The Permanent Necessity of Legitimizing the Regime

In fact, the real cause of the war and the developments that followed was neither Russia's concerns about security, the desire to protect Ossetians from "genocide" nor Russian citizens in the Caucasus. The maintenance of its authoritative regime was the Kremlin's prime purpose when it reacted to the Georgian attack and confronted the world.

The existing regime, like any authoritarian regime in the contemporary world, despite the high rating of Putin, is in permanent fear of its shaky legitimization (the last presidential election was not seriously defended by anybody in Russia including the loyalists). One of the main reasons for Putin's hatred of Ukraine and Georgia is that presidents Yushchenko and Saakashvili went back to the "Orange Revolutions" in their countries in 2003-2004. In the aftermath of these revolutions, the Kremlin was in a state of panic, with a new fear, if mostly unfounded, that the "orange disease" would spread to Russia. For almost three years, the media lambasted Kiev and Tbilisi, declaring that the developments there were organized by the West.11 The idea of "sovereign democracy," which was invented to justify the authoritarian regime, was born at this time. What is more, with its concerns about a Russian Orange Revolution, the Kremlin created several big youth organizations, such as "Ours," which were officially ready to enter street battles against the opposition.

Thousands of demonstrators protest in Kiev's Independence Square during the Orange Revolution November 2004.

Thousands of demonstrators protest in Kiev's Independence Square during the Orange Revolution November 2004.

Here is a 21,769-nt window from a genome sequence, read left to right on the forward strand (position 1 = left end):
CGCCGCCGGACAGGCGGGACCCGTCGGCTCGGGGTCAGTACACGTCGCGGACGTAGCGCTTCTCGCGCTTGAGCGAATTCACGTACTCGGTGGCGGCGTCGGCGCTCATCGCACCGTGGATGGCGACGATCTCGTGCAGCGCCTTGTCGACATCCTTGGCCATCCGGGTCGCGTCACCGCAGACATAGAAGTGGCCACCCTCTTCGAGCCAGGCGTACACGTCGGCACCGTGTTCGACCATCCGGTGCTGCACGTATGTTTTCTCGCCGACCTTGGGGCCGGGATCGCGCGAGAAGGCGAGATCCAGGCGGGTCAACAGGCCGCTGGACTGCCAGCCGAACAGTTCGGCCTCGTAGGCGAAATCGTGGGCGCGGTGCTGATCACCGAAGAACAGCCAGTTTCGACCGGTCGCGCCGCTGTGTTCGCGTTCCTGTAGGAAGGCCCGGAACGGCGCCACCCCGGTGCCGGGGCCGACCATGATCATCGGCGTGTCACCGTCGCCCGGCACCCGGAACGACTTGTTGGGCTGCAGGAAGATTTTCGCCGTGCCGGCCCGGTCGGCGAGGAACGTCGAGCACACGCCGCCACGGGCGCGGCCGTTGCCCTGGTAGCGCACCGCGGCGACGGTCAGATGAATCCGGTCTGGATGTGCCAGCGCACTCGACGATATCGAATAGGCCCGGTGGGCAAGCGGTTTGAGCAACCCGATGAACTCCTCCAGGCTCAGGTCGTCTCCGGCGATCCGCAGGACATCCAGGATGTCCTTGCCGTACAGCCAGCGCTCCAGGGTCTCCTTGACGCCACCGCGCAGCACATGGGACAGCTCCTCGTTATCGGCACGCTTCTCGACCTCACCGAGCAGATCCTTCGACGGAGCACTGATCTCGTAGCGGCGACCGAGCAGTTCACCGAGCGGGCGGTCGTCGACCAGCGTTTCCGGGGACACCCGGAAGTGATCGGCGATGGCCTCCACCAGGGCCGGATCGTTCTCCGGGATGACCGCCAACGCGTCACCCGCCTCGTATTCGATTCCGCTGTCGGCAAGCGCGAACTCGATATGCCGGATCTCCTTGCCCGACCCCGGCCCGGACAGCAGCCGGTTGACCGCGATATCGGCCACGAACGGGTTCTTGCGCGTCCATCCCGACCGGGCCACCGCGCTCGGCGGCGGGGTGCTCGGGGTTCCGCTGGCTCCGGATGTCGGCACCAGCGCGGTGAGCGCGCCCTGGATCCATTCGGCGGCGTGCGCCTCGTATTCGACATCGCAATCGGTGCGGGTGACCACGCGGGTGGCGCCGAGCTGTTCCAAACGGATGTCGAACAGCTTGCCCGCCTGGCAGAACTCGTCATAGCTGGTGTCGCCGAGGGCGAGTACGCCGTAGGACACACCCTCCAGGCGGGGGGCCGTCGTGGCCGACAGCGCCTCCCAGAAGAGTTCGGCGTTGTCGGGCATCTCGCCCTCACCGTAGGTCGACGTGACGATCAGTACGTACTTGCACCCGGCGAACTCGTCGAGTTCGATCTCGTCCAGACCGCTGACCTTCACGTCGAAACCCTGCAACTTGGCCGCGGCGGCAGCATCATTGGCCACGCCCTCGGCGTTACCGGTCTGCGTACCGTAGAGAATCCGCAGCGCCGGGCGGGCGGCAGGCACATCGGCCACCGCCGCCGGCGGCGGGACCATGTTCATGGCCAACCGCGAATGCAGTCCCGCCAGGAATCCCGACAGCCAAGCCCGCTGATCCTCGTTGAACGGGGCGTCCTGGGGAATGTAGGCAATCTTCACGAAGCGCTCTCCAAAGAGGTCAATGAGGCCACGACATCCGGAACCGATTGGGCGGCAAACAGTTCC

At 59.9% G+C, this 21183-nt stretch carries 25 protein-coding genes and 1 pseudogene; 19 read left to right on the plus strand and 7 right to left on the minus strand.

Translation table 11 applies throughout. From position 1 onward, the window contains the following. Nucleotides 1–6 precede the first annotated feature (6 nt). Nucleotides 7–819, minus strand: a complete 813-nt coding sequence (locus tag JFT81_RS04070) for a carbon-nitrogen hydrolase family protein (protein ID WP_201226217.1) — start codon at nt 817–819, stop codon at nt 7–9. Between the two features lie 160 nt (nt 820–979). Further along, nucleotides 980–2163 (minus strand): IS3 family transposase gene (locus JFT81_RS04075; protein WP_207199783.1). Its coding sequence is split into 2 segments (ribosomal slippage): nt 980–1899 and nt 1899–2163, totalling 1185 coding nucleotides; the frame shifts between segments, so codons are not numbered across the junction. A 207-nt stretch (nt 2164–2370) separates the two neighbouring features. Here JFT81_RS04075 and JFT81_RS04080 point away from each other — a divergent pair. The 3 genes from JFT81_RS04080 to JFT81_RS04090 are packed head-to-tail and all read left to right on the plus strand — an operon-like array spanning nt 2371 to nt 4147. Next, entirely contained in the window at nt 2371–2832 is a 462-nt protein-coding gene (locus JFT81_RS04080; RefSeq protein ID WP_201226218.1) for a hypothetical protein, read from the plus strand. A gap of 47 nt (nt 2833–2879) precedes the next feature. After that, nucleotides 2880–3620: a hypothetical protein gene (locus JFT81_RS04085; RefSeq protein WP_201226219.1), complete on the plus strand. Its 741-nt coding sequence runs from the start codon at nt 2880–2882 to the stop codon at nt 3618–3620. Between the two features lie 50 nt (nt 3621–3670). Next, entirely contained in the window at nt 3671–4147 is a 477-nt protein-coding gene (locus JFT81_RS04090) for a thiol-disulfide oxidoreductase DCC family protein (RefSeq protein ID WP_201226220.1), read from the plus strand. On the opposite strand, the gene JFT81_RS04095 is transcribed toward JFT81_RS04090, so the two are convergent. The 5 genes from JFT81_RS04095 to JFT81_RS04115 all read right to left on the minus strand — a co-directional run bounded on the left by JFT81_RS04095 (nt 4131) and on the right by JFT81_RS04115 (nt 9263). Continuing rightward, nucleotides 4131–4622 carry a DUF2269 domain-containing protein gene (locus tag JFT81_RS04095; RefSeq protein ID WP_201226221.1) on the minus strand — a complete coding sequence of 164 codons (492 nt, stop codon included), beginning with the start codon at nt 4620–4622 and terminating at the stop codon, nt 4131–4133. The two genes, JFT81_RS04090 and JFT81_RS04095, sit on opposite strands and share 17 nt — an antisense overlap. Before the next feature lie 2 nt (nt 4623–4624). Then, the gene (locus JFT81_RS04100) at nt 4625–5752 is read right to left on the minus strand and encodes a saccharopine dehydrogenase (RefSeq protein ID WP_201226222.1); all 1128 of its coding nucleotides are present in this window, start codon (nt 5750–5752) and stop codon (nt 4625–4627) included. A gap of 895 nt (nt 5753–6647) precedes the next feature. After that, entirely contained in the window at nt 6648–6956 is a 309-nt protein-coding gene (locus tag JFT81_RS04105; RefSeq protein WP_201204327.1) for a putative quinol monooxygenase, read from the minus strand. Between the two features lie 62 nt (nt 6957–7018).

The Kremlin's fear of an Orange Revolution subsided by 2007. However, Putin and his friends, with the country still under their total control, are deeply concerned about the emergence of a real opposition. The Kremlin panics at the first sign of even a weak opposition. The top elite are afraid that a mild opposition may threaten its rule and property. Even an anti-governmental demonstration, with a few hundred participants in Moscow or Petersburg, is treated as a great emergency, which prompts the leadership to mobilize special riot units, as if the crowd is planning to march on the Kremlin.

The black list of people who are banned from making appearances on TV has been increasing because even the most humble critics of the regime became "enemies of the people." Former Prime Minister Mikhail Kasianov, himself a member of the establishment, was immediately ostracized and removed from the presidential election campaign in the beginning of 2008 as soon as he declared his opposition to the regime. Even Mikhail Khodorkovsky is perceived by the Kremlin as a danger to the regime. In August 2008, the Kremlin refused to parole him after five years in prison, despite the pressures from public opinion inside and outside the country and against the expectation of even loyal journalists. Putin sees him as a potentially successful opposition leader.12

Putin's regime, like any authoritarian regime, needs to legitimize its existence in the eyes of the people. The Soviet regimes, which were much stronger politically than that of Putin, needed a permanent ideological underpinning to sustain its legitimacy in the country. The regular ideological campaigns were a fixture of Soviet society at each stage of its history.